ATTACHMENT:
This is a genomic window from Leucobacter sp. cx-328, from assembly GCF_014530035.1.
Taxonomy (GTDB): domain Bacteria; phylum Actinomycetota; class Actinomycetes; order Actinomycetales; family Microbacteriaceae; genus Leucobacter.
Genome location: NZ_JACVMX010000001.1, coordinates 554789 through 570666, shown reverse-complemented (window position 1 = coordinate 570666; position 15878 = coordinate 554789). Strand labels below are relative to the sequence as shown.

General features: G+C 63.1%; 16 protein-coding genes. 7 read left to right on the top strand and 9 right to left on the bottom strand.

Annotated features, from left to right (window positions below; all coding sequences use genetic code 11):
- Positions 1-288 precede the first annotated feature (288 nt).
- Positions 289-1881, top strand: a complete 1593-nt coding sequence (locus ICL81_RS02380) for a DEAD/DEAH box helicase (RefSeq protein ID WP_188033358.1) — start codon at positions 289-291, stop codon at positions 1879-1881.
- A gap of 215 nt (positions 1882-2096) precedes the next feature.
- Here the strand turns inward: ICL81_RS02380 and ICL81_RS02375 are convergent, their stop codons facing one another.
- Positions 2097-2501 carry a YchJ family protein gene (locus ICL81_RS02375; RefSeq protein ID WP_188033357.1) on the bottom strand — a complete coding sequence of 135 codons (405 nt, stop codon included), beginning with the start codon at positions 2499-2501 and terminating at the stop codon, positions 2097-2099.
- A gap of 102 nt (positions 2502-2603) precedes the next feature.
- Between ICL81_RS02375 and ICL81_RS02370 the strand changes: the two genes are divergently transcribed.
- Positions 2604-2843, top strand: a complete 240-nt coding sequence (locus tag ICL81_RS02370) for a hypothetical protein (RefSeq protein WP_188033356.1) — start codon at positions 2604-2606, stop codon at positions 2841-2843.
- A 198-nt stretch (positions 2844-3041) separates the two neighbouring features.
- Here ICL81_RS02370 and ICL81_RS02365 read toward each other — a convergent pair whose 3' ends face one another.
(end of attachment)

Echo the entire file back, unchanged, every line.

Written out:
This is a genomic window from Leucobacter sp. cx-328, from assembly GCF_014530035.1.
Taxonomy (GTDB): domain Bacteria; phylum Actinomycetota; class Actinomycetes; order Actinomycetales; family Microbacteriaceae; genus Leucobacter.
Genome location: NZ_JACVMX010000001.1, coordinates 554789 through 570666, shown reverse-complemented (window position 1 = coordinate 570666; position 15878 = coordinate 554789). Strand labels below are relative to the sequence as shown.

General features: G+C 63.1%; 16 protein-coding genes. 7 read left to right on the top strand and 9 right to left on the bottom strand.

Annotated features, from left to right (window positions below; all coding sequences use genetic code 11):
- Positions 1-288 precede the first annotated feature (288 nt).
- Positions 289-1881, top strand: a complete 1593-nt coding sequence (locus ICL81_RS02380) for a DEAD/DEAH box helicase (RefSeq protein ID WP_188033358.1) — start codon at positions 289-291, stop codon at positions 1879-1881.
- A gap of 215 nt (positions 1882-2096) precedes the next feature.
- Here the strand turns inward: ICL81_RS02380 and ICL81_RS02375 are convergent, their stop codons facing one another.
- Positions 2097-2501 carry a YchJ family protein gene (locus ICL81_RS02375; RefSeq protein ID WP_188033357.1) on the bottom strand — a complete coding sequence of 135 codons (405 nt, stop codon included), beginning with the start codon at positions 2499-2501 and terminating at the stop codon, positions 2097-2099.
- A gap of 102 nt (positions 2502-2603) precedes the next feature.
- Between ICL81_RS02375 and ICL81_RS02370 the strand changes: the two genes are divergently transcribed.
- Positions 2604-2843, top strand: a complete 240-nt coding sequence (locus tag ICL81_RS02370) for a hypothetical protein (RefSeq protein WP_188033356.1) — start codon at positions 2604-2606, stop codon at positions 2841-2843.
- A 198-nt stretch (positions 2844-3041) separates the two neighbouring features.
- Here ICL81_RS02370 and ICL81_RS02365 read toward each other — a convergent pair whose 3' ends face one another.